Fifty years ago, a small group boarded a bus in Washington D.C. to challenge racial segregation in the deep South. They were nearly burned alive in Alabama. Then hundreds of activists joined the movement to keep the rides going. Host Michel Martin speaks with two Freedom Riders about this historical episode. Congressman Bob Filner and Rev. Reginald Green were college students when joining and were consequently jailed.

Fifty years ago, a small group boarded a bus in Washington D.C. to challenge racial segregation in the deep South. They were nearly burned alive in Alabama. Then hundreds of activists joined the movement to keep the rides going. Host Michel Martin speaks with two Freedom Riders about this historical episode. Congressman Bob Filner and Rev. Reginald Green were college students when joining and were consequently jailed.

Last photo of Malcolm X, taken the day he was assassinated. Look at his face, it's almost as if he knew something ominous was on the horizon.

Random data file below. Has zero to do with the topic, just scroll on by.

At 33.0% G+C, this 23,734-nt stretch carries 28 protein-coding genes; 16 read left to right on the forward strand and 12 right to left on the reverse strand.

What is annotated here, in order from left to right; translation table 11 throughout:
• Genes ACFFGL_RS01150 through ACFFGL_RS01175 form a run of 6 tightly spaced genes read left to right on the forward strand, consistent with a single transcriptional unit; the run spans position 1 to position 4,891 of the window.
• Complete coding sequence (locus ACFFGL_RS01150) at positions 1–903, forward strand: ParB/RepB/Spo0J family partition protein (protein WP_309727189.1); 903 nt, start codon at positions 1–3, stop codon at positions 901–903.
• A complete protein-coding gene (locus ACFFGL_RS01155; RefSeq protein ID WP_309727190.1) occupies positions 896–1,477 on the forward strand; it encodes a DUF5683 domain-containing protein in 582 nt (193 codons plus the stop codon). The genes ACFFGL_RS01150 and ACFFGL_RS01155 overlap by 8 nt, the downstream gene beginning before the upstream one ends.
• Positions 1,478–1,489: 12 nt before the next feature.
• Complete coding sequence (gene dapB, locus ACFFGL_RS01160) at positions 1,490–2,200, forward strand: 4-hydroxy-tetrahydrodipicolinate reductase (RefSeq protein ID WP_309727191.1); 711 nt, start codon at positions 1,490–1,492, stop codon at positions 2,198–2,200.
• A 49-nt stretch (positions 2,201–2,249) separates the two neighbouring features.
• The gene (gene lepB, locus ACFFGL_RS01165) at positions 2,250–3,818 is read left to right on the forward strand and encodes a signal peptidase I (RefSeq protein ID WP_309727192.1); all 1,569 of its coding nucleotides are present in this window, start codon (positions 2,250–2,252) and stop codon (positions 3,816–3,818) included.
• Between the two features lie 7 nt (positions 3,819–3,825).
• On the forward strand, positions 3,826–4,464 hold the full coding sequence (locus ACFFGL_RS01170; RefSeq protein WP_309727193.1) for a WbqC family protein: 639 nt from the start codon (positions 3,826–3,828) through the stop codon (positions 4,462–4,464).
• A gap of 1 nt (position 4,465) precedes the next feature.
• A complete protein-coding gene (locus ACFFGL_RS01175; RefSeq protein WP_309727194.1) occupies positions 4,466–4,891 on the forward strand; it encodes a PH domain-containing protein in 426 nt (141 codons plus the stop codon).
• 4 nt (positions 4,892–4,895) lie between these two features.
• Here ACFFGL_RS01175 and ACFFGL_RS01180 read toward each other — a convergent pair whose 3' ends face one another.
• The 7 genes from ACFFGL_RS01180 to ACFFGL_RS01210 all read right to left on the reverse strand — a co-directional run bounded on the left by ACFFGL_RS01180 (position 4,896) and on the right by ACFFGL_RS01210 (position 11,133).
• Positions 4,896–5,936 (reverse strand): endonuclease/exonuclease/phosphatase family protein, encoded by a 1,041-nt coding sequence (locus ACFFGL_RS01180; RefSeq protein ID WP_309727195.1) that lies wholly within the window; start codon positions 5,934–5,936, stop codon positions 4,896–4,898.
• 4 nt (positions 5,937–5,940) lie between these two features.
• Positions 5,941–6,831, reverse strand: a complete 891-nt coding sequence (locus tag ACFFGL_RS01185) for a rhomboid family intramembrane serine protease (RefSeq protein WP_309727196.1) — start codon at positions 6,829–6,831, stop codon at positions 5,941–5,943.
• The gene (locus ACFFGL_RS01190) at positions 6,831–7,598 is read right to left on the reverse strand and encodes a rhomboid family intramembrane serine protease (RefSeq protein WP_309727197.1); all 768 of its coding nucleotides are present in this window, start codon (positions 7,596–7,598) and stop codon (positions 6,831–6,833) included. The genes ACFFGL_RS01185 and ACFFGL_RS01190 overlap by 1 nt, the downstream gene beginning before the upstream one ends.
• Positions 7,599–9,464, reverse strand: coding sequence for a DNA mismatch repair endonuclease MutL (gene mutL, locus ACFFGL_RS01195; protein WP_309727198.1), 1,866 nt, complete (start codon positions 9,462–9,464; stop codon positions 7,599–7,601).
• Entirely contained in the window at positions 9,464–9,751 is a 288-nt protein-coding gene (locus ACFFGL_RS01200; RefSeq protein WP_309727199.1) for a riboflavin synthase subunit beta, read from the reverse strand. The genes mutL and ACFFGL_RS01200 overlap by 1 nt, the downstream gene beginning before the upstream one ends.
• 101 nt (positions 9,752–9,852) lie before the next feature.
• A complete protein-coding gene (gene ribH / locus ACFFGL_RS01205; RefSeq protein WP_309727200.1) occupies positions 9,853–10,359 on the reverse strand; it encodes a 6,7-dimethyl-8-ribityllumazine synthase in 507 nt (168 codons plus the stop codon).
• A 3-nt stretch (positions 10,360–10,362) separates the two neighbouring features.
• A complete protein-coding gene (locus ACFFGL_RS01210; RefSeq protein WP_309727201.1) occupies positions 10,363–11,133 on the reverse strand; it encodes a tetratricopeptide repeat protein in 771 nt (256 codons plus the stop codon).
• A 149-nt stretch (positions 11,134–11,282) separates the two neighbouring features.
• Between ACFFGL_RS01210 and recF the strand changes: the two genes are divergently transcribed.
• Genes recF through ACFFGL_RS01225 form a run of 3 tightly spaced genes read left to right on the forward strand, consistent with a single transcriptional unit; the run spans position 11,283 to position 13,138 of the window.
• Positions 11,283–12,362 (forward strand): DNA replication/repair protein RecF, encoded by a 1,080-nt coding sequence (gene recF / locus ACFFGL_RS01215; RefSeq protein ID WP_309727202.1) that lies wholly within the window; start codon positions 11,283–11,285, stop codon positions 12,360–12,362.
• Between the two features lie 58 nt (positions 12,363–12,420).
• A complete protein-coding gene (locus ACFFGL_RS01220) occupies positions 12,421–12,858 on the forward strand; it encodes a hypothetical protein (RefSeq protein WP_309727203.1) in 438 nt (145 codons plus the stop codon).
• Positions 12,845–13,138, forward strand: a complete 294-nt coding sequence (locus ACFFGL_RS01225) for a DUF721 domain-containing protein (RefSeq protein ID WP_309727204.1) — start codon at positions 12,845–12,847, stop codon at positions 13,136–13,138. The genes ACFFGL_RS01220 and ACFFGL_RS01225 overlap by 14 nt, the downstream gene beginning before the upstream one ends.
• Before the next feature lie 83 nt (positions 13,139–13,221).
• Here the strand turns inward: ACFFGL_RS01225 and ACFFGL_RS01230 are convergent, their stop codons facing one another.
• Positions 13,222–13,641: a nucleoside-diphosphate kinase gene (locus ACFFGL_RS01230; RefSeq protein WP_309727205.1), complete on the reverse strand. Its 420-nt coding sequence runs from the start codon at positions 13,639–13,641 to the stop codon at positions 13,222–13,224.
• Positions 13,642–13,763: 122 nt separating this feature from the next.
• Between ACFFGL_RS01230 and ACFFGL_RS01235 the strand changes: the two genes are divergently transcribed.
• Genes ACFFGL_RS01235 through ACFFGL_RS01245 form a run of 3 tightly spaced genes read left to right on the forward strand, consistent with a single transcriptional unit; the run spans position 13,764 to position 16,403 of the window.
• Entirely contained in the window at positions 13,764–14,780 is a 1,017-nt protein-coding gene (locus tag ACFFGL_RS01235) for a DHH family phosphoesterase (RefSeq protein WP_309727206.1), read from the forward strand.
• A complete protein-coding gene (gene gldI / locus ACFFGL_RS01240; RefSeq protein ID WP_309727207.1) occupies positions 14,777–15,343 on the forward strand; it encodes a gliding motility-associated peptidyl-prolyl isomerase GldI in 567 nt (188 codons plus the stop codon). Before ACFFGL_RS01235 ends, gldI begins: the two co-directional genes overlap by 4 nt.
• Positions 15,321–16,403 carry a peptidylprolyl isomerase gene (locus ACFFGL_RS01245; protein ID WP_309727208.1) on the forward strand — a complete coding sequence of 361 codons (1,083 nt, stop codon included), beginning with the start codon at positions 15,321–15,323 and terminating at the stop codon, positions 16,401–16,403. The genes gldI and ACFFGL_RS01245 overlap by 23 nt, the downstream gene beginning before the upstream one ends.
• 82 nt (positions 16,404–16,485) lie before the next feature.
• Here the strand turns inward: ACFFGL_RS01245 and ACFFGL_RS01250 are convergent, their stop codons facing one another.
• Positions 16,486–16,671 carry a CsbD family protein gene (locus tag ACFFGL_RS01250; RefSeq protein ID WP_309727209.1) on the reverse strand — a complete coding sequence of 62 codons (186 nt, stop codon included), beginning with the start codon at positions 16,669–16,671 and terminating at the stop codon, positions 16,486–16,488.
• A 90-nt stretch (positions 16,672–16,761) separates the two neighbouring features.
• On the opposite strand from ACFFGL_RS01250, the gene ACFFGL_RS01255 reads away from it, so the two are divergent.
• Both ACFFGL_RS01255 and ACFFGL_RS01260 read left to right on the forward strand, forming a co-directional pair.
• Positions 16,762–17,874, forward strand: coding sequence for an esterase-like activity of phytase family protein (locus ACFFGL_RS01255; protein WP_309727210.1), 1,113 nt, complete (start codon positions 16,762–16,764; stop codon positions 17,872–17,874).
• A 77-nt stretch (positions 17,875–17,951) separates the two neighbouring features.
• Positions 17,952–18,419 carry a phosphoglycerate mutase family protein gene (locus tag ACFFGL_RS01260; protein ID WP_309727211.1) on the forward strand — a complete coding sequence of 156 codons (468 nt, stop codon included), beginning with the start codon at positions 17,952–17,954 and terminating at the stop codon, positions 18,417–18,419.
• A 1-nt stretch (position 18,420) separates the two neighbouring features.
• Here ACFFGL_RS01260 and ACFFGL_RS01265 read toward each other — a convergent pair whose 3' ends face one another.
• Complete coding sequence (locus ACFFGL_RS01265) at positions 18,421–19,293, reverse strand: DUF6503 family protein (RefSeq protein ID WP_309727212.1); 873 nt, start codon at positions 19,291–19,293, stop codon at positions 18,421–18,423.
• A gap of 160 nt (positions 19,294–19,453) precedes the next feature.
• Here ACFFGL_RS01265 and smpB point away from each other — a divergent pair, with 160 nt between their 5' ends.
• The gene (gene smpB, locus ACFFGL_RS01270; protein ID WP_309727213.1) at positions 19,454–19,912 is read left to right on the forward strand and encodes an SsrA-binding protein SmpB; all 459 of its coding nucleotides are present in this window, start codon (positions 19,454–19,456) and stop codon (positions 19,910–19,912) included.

Last photo of Malcolm X, taken the day he was assassinated. Look at his face, it's almost as if he knew something ominous was on the horizon.

6 year old Ruby Bridges was the first black child in the south to attend a white school after the forced integration following the landmark ruling of Brown Vs. The Board of Education. A willing participant in her mother's decision that she would go and endure what was to be sure a very tough road in the name of helping forge the path of the civil rights movement, Ruby faced death threats and intense bullying with courage and grace.

6 year old Ruby Bridges was the first black child in the south to attend a white school after the forced integration following the landmark ruling of Brown Vs. The Board of Education. A willing participant in her mother's decision that she would go and endure what was to be sure a very tough road in the name of helping forge the path of the civil rights movement, Ruby faced death threats and intense bullying with courage and grace.

BLACK PANTHER WOMEN

BLACK PANTHER WOMEN